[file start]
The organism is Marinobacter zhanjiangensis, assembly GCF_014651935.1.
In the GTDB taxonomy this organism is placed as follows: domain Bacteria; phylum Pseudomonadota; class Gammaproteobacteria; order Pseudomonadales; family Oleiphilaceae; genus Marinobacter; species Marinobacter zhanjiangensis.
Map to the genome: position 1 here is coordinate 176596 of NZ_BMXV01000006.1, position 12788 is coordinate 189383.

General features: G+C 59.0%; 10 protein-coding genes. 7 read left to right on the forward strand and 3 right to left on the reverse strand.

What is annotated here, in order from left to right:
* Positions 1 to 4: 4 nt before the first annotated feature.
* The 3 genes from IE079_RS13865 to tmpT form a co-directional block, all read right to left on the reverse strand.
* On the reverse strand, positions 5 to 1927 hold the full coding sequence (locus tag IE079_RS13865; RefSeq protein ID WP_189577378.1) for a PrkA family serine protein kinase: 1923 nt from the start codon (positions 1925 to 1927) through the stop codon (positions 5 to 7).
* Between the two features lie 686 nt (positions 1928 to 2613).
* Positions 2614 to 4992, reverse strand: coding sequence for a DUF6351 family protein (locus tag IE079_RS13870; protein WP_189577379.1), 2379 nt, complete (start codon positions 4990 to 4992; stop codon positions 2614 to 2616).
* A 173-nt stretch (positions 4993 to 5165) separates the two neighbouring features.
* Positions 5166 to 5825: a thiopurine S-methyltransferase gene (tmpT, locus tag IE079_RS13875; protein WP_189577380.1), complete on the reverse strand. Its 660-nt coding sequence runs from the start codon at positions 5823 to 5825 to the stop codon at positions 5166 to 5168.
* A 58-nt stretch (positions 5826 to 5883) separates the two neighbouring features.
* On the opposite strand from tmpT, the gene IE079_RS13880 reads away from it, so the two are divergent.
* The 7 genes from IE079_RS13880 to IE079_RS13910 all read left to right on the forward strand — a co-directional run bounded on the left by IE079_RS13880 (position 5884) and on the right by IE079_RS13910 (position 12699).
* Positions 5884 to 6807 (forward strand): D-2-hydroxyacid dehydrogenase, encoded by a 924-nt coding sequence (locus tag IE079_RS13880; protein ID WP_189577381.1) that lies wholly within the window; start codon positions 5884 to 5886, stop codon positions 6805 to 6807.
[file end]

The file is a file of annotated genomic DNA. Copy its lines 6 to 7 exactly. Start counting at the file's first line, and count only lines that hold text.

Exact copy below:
* Positions 1 to 4: 4 nt before the first annotated feature.
* The 3 genes from IE079_RS13865 to tmpT form a co-directional block, all read right to left on the reverse strand.